Melbourne-based aesthetic and cosmetic dentist, Dr Reuben Sim, says virtual consultations enabled him to determine whether his clients required emergency procedures during the coronavirus shut down.
“We use Facetime to speak with clients and determine what level of pain they were experiencing and whether a dental emergency plan was required,” Dr Sim says. “We already adopted the technology prior to the coronavirus, and it has worked really well.”
Healthcare is one of the fastest industries to adopt the Internet of Things (IoT) tech, because it can personalise services, reduce operating costs, and improve patient care. Already, Dental Boutique boasts an onsite lab, which speeds up the procedures like veneers, turning around dental implants in a matter of hours, not days.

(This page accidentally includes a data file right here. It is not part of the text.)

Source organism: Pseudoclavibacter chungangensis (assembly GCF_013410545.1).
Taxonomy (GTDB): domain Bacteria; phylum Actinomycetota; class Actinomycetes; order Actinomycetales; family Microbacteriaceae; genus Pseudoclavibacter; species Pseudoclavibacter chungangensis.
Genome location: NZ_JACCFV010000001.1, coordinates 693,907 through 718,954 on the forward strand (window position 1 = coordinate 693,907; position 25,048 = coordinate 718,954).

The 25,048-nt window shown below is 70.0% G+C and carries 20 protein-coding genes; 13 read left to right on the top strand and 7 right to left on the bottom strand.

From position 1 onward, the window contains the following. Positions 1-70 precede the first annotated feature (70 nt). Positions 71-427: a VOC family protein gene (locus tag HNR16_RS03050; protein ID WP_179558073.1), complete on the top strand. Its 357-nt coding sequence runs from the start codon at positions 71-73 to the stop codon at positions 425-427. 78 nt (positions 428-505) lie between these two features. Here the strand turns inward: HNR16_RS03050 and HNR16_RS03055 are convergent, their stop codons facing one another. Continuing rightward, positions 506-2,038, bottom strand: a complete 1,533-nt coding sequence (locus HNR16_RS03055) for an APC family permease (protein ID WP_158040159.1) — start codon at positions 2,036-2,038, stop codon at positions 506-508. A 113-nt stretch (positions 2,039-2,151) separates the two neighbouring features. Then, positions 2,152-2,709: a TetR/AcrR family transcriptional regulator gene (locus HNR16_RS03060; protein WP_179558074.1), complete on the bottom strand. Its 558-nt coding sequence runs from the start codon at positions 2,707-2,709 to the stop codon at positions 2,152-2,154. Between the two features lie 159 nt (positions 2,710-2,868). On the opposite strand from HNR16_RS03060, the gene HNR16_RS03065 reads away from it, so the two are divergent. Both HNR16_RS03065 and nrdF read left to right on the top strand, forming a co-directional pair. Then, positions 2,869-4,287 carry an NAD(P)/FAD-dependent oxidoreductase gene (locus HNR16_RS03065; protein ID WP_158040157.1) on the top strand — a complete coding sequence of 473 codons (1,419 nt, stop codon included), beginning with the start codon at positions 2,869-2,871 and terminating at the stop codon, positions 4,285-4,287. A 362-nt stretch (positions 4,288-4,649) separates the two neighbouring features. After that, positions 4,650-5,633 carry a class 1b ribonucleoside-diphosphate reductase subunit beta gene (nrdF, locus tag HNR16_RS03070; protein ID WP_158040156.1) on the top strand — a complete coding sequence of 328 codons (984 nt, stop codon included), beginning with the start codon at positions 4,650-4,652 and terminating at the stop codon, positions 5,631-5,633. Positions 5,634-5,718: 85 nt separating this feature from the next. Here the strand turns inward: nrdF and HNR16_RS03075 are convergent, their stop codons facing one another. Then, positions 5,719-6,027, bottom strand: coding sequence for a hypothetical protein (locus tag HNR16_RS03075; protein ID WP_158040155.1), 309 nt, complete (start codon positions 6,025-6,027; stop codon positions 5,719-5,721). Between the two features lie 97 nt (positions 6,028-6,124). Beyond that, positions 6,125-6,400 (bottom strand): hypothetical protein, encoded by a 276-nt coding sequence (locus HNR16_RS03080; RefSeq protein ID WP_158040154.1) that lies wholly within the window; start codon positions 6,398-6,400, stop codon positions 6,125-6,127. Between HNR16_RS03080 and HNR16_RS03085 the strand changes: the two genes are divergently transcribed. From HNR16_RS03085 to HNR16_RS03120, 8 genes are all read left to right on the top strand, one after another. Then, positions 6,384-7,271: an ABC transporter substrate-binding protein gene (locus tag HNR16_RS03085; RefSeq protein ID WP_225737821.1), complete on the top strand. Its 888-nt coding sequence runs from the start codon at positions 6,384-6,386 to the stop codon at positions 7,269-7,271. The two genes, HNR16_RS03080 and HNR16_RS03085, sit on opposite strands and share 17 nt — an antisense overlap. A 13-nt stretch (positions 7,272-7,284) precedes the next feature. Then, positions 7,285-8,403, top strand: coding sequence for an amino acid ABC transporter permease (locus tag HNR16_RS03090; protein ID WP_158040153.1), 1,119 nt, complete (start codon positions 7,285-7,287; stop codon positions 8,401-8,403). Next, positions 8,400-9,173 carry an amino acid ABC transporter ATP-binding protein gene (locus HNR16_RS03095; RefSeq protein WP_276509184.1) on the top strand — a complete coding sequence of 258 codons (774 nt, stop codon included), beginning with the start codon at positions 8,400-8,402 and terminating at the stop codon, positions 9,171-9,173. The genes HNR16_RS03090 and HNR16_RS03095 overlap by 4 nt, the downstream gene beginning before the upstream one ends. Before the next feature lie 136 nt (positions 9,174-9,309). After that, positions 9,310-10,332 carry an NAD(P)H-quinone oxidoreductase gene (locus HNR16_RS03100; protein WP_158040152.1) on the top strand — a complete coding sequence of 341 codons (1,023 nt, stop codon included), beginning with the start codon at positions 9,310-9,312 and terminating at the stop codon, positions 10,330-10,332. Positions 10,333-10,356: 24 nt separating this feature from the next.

In the future, Dr Sim says dentists might be able to grow replacement teeth using stem cells, replacing the need for veneers. Before that happens, he says 5G technology will improve onsite lab efficiencies even further and improve the practice’s digital workflow. Connected medical technology will move towards real-time diagnosis and treatment for patients everywhere – even in the most remote locations.
Who knows, robots fueled by interconnected technology could operate on human teeth in the future.
“Oh, I don’t think that’s on the cards,” Dr Sims says. “We will always need dentists.”
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